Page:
The Bible rubs our nose in human contradictions and inconsistencies, our violence and venality, our double-dealing and duplicity.  But Scripture leads us beyond these to another vision and experience of the divine embrace of human beings just as we are rather than as our fantasies and ambitions might want us to be.  Beyond those fantasies and ambitions, Jesus crucified and risen reveals what God intends the human being to be; and the purpose of the divine embrace of us in our sinfulness is to draw us to into Jesus, so that we may become what God has always intended us to be.
This is why we need to become a more biblical Church.  That is certainly true if there is to be a new evangelisation.  To become a more biblical Church is to become more skilled in seeing in the darkness and therefore more open to joy.  To read the Bible well is to learn to read the Church and the world well.  Like the Bible, the Church can seem dark, as we have seen with the revelations of sexual abuse.  These have been shocking and humiliating for all in the Church, but the wound has surely been deepest for those who have been abused and for their families. They are like Abel whose blood cries to God from the earth (cf. Gen 4:10). 
Faced with this – not just from time to time but relentlessly through recent years – we can feel that God’s plan for the Church and, though the Church, for the world has been de-railed.  It can seem even that God has abandoned the Church and that we should do the same.  But for the Bible, the question is always: Where is God in the darkness?  In Scripture, the darkness is undeniable, but the faith is unshakeable.  Whatever the darkness, God is here, somewhere, somehow; and the question is: Do I have an eye that can see God in the darkness?  Or do I see only the darkness?  If I see only the darkness, then hopelessness takes hold and the darkness grows deeper until there is nothing else.  But if I peer into the darkness in the belief that God is there to be seen, then a pin-head of light appears; and if I keep looking with the eye of faith, the pin-head of light begins to grow and becomes in time the blazing fire of Easter.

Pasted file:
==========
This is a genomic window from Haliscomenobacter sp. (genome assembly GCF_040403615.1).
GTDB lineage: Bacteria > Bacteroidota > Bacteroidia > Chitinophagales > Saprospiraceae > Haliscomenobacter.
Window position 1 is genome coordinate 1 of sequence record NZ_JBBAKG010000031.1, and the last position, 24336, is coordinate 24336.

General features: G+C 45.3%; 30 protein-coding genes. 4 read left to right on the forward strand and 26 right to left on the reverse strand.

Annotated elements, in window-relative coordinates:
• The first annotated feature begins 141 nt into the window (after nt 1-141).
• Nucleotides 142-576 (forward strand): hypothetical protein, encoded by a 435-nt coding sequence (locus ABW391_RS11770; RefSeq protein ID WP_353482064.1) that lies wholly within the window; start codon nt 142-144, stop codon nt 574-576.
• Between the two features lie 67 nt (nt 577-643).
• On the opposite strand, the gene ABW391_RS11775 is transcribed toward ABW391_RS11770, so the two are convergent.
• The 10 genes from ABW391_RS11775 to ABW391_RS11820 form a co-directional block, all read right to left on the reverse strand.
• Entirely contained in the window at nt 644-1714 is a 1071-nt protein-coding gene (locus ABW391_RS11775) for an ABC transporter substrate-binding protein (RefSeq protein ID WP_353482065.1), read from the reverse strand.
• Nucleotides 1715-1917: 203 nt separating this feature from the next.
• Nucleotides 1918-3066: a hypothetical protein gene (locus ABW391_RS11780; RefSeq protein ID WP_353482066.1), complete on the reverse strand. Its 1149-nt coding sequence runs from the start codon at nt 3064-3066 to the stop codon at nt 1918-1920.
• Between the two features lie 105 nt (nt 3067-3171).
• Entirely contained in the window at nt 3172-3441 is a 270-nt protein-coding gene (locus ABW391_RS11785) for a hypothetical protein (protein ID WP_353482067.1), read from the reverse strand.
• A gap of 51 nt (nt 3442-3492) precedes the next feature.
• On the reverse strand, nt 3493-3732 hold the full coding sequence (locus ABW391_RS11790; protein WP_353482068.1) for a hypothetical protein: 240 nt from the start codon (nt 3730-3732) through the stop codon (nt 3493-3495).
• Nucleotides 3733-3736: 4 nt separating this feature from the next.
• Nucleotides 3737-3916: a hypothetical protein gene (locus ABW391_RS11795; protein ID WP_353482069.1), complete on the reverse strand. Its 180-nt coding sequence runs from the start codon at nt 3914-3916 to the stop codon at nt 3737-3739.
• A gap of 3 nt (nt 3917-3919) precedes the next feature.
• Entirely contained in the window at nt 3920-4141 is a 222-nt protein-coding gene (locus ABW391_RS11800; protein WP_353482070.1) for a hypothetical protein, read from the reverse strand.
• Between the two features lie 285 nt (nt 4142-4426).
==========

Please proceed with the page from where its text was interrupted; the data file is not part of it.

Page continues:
The Bible makes it clear that God is not darkness.  In 1 John 1:5, we read that “God is light; in him there is no darkness”.  Yet earlier in Scripture we hear Solomon exclaim, “The Lord has said that he would dwell in thick darkness” (1 Kings 8:22); and the Psalmist tells us that God “made the darkness his covering” (17:12).  In the Book of Daniel, the prophet, we are told, “gazed into the visions of the night” and “saw coming on the clouds of heaven one like a Son of Man” (7:13); and there is the pin-head of light.  There is no darkness in God, but God is in the darkness.  It’s there that God is seen; it’s from the darkness that God comes as the light which no darkness can dispel (cf John 1:5).  That’s the Gospel.